May is Mental Illness Awareness Month, and in honor of that I wanted to take my post this week to talk about mental illness in my own life. One of the reasons I think it’s important to talk about mental illness in such a personal capacity is that it tends to be such a taboo topic. In my opinion, the more open I am about my own mental illnesses, the more open other people will be with questions and their own experiences. Mental illness is, contrary to the belief of many, a real illness with difficult and trying effects on those who live with one. By talking about it, awareness can continue to be spread and the idea that mental illness is “just an excuse” can be eradicated.
A lot of you are aware that I’m a person who has mental illness. More specifically, I have four that have been diagnosed so far: Major Depressive Disorder, Generalized Anxiety Disorder, Panic Disorder, and Social Anxiety Disorder. For those of you who aren’t familiar with the terms, I’d invite you to do a little Googling or even come to me personally. I’m more than happy to talk about it or answer any questions, as long as the topic is handled with respect.
I’ve had depressive symptoms since early elementary school, but I wasn’t officially diagnosed with Major Depressive Disorder until around six months ago. It’s been a mixed experience. It’s good to know that the things I go through emotionally have a cause, and can be treated and worked with to improve them. However, I’ve had a really difficult time adjusting to the idea that my depression and anxiety isn’t temporary, but a disease that I will have to deal with for the rest of my life. I’ve been in the process of finding a medication that works for me, albeit without much success. I’ve been in therapy for about seven months now, the second time in my life that I’ve needed to go see a regular therapist. I’m working on getting better and finding healthy and effective coping mechanisms, but even with these measures depression is not a pleasant experience to have to go through.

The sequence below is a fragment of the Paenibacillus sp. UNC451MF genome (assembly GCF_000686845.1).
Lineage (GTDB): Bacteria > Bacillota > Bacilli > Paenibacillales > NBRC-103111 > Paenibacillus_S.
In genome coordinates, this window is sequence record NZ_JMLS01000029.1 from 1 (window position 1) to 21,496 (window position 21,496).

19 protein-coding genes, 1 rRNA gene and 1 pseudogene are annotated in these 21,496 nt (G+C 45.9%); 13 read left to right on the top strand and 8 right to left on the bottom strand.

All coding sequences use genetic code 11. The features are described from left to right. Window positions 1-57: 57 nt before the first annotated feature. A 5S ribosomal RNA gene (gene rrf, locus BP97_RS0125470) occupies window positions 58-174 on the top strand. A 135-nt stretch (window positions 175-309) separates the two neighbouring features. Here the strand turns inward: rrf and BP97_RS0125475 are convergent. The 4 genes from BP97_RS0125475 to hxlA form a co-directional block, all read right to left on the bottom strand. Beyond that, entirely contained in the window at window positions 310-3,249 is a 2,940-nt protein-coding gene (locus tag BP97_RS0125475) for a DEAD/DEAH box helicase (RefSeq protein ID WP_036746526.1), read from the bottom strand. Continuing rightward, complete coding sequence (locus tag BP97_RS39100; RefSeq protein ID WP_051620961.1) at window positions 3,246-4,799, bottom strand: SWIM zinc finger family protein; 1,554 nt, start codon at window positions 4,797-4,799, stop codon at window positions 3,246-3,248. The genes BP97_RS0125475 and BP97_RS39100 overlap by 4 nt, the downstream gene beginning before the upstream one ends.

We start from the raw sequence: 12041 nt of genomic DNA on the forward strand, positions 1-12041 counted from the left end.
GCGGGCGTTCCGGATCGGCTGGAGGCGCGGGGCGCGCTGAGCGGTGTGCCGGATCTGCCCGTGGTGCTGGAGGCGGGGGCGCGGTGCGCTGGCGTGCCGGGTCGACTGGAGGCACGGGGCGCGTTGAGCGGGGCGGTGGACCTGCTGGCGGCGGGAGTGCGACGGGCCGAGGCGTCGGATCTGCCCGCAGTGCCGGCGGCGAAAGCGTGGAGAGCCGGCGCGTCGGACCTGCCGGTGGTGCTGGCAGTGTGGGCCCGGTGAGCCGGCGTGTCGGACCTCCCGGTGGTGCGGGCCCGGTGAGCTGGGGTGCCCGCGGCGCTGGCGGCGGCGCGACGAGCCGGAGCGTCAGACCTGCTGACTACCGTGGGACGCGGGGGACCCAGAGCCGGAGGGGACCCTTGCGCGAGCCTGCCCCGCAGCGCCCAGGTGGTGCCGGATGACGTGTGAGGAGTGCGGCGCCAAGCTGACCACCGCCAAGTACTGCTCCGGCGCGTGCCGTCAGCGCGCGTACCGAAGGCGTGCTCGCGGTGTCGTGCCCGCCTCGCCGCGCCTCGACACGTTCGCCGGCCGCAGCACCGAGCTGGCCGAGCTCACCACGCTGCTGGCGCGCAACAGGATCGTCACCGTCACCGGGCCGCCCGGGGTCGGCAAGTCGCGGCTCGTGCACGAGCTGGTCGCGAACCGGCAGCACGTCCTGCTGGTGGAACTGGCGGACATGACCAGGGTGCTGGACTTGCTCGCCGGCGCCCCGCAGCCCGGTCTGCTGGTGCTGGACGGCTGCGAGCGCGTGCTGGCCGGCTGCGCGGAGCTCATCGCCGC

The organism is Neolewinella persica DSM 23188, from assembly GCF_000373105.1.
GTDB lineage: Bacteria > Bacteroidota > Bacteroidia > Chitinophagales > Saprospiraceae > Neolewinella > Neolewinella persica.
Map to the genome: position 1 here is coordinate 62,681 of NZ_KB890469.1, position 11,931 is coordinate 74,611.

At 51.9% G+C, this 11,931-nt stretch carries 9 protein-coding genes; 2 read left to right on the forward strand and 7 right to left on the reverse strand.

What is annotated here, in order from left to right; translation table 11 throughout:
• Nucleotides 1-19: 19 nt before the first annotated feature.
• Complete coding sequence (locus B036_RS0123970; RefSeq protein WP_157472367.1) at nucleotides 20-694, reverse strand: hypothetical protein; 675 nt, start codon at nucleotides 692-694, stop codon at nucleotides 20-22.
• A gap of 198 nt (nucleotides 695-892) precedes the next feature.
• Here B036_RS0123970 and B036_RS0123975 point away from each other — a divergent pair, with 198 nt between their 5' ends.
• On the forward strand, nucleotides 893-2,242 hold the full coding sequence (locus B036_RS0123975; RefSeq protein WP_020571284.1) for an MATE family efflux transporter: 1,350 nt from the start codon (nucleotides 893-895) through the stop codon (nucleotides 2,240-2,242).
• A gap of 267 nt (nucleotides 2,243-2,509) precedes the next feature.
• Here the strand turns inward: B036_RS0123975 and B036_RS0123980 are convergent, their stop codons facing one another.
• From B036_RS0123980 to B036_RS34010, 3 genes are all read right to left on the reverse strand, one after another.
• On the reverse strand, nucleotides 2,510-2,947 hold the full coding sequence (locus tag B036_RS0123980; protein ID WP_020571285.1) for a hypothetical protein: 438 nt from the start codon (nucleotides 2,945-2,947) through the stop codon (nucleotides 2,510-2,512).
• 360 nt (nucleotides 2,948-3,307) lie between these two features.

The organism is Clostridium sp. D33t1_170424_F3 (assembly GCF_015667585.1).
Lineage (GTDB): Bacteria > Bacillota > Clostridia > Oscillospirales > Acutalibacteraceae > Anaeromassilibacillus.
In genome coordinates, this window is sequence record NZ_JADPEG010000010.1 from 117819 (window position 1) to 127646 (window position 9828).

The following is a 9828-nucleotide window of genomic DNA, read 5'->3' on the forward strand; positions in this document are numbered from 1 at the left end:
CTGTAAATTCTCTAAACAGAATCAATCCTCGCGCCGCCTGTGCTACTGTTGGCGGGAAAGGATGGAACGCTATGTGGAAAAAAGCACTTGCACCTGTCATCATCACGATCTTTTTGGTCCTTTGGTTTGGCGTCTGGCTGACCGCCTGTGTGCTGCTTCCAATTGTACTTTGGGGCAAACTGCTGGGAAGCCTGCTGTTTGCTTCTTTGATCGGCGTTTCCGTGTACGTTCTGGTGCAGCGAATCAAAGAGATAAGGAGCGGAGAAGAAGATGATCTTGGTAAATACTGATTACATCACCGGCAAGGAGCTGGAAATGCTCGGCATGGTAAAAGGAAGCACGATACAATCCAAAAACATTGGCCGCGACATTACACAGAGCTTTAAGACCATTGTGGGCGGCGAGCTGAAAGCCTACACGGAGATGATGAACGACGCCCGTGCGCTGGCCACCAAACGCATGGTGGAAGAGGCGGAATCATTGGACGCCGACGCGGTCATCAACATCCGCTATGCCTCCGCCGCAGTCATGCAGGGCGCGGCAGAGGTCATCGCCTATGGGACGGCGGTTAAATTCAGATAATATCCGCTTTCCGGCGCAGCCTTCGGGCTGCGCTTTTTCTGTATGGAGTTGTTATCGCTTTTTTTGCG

Many people in my life have asked me what depression feels like. Depression, firstly, is different for everyone and manifests a wide range of symptoms with varying intensities for each person. However, even within my own self, depression takes a variety of forms and that’s a bit of what I wanted to talk about today.
Depression is exhaustion. I feel tired all the time, a large contributing factor to the seventy-two cups of coffee I down per day. This exhaustion makes it extremely hard to function. It’s often really difficult to concentrate on tasks, such as school or work, because all I can focus on is not falling asleep. With this tiredness and lack of concentration, simple daily tasks become very hard to accomplish. On a bad day, a ten page reading can take an hour and a half (and normally, I’m a very fast reader.) Cleaning my room for thirty minutes requires an hour long nap to recover from the exertion. A ten minute conversation is draining. Sometimes, even, it’s even too hard to get out of bed because the thought of having to lift my limbs is exhausting.
Depression is loneliness. It is the fear that you are alone and friendless, even when surrounded by those you love. It is the isolation of your disease, when others don’t quite grasp the concept of what you are going through. It is the inability to reach out for help from others.
Depression is hopelessness. It is the fear and, at times, even acceptance that life will not get better. It seems as though I am a failure at school, at art, at social activities, at life in general. It is the feeling that I have disappointed myself, my friends and family, and everyone else I know.
Depression is numb. Sometimes there is no feeling except to want to feel anything. There are days when, even if I received the worst of news, I would feel nothing towards it even if I wanted to. I don’t feel happy, I don’t feel sad, I don’t feel anything. These are some of the worst days.
Depression is overwhelming sadness. It can be about a specific thing or event. Alternatively, it can be about nothing at all, just a blanket of miserableness. And sometimes it will hit you out of nowhere. You could be having a great time and suddenly mid-laugh it hits you and you can’t smile anymore.
Depression affects every area of your life and you can’t help it, as much as you would like to. It is a mental disease, and because your brain is the organ that controls all of your feelings and actions, no area remains untouched. You can learn to function better through it and you can learn different techniques to improve your mood, but it is a long and tedious process that is not guaranteed to help all the time.
All of you know someone with some sort of mental illness, whether you are aware of it or not. I plead that all of you take time to research and try to understand better about mental illness. Google can be a great resource. You can talk to people. More than anything, however, try to be understanding and sensitive to those you know who may have a mental illness. They know how it affects them personally better than any website or any other person. If you can try to understand and support them, then you can help them through their difficult experiences.